Call of Duty publisher Activision is suing a major provider of cheats for its FPS series.
Yesterday on January 4, Activision filed a lawsuit against EngineOwning, a gigantic distributor of cheats for Call of Duty: Warzone. As recapped in the tweet below from CharlieIntel, Activision is seeking to put a stop to "unlawful conduct" in their games, through preventing the sale of "malicious software products designed to enable members of the public to gain unfair competitive advantages in the COD games."
BREAKING: Activision has filed a lawsuit against EngineOwning, one of the largest Warzone cheat distributor. pic.twitter.com/AxHDitPKqhJanuary 5, 2022
However, the lawsuit isn't ending at damages through Call of Duty games. Activision is alleging through the lawsuit that EngineOwning is attempting to develop cheats for use in Overwatch, another Activision-published game, and is therefore asking through the lawsuit that cheats in additional games are eliminated.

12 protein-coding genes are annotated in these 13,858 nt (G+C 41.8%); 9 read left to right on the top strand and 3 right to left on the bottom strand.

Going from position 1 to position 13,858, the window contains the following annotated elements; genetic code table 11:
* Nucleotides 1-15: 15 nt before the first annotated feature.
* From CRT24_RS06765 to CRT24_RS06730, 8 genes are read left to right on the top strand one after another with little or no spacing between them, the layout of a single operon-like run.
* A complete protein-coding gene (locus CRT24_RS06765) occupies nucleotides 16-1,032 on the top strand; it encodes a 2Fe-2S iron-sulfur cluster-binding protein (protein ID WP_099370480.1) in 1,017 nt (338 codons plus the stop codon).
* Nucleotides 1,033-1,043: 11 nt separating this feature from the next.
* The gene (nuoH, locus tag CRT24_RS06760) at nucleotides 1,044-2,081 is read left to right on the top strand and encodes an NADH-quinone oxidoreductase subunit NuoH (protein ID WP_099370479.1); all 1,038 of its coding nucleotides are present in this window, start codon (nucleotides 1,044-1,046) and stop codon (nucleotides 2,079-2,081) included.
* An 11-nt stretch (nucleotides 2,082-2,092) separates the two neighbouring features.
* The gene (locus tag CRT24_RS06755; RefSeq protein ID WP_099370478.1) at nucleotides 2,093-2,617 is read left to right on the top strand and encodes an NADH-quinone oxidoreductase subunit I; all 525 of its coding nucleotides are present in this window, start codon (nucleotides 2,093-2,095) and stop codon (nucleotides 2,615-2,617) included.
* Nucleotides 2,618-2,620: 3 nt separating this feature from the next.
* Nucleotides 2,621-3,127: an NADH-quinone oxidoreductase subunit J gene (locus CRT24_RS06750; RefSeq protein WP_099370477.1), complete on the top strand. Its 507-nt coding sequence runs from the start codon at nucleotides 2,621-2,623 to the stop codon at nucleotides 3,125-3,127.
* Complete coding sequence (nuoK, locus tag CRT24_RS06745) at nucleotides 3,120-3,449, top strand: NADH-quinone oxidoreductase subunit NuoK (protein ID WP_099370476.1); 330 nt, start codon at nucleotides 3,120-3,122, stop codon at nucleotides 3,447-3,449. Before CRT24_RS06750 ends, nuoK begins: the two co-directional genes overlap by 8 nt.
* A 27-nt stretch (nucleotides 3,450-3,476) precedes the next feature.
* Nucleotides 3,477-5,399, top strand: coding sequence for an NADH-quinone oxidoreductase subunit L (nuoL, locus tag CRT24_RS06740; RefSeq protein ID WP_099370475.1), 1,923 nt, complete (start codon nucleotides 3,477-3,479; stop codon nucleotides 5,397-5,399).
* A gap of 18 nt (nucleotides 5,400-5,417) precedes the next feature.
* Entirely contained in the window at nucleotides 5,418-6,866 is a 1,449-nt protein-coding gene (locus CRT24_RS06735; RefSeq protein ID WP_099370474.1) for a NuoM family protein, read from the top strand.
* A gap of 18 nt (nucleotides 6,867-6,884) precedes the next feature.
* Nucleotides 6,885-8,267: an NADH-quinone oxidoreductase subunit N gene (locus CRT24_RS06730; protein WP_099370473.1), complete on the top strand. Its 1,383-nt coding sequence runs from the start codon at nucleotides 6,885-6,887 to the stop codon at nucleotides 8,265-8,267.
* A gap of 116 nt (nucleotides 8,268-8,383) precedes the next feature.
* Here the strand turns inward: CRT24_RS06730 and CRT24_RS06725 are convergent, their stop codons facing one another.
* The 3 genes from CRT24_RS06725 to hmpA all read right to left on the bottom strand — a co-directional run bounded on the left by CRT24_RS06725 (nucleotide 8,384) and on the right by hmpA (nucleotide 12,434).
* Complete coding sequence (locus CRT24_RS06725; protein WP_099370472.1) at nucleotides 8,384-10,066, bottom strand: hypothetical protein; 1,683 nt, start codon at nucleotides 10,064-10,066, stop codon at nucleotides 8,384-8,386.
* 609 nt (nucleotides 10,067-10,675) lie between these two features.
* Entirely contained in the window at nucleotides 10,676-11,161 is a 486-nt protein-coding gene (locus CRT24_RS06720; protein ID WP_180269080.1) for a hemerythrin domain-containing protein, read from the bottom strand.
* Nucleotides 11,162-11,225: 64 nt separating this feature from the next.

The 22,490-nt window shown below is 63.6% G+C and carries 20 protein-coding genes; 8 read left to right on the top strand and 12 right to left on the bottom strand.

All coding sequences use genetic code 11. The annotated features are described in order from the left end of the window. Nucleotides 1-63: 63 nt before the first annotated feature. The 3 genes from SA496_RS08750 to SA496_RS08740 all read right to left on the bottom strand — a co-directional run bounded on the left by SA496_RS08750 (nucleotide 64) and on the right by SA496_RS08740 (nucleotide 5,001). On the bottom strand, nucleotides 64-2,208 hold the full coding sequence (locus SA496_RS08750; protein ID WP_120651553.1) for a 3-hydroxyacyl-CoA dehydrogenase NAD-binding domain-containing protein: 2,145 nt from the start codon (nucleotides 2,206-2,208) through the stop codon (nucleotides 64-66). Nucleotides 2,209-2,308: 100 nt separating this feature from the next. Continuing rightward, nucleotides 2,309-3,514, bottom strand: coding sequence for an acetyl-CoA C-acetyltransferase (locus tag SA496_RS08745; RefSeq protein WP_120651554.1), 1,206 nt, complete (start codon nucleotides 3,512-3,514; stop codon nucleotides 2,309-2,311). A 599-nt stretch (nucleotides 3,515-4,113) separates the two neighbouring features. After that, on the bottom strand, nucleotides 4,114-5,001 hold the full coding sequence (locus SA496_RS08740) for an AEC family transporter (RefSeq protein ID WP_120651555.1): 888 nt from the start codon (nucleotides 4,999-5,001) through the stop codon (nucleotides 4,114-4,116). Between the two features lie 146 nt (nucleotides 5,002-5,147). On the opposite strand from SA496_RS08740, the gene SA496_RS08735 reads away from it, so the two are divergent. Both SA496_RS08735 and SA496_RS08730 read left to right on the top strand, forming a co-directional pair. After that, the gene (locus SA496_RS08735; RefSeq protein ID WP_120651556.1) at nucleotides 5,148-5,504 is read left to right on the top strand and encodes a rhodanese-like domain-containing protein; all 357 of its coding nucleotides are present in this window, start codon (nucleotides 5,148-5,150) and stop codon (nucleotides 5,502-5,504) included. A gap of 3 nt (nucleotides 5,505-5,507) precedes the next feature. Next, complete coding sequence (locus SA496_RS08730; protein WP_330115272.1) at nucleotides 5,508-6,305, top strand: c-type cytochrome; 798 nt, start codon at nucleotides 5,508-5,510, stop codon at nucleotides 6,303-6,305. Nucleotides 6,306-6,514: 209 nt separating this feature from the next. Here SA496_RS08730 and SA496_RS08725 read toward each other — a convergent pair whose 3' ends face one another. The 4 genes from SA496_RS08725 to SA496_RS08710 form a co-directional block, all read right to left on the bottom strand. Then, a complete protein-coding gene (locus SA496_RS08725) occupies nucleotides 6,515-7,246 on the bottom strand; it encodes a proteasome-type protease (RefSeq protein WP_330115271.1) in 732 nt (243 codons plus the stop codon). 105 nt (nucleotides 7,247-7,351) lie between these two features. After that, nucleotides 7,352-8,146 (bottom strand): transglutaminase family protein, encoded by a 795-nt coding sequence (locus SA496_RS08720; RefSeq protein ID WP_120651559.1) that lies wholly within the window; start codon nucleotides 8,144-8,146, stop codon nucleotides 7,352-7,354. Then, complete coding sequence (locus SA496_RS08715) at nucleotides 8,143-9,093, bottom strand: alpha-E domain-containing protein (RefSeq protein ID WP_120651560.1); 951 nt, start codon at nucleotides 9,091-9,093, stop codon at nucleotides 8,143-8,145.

This isn't the first time Activision has taken steps against a cheat manufacturer for Call of Duty games. Last year in July, it was reported that a cheat utilizing machine learning was being developed for use in Call of Duty: Warzone. At Activision's request, however, the cheat makers ceased development immediately, and the entire situation never escalated further.
Later on in the year, Warzone officially launched its Ricochet anti-cheat initiative, aiming to catch and eliminate all cheaters throughout the battle royale game. The Ricochet system officially launched last month, and for a complete walkthrough of what exactly the new system does, as well as how successful it's been so far, head over to our Warzone Ricochet anti cheat system explained guide for more.
For details on the lawsuits currently facing Activision themselves though, you can read up on our Activision Blizzard lawsuit explained guide.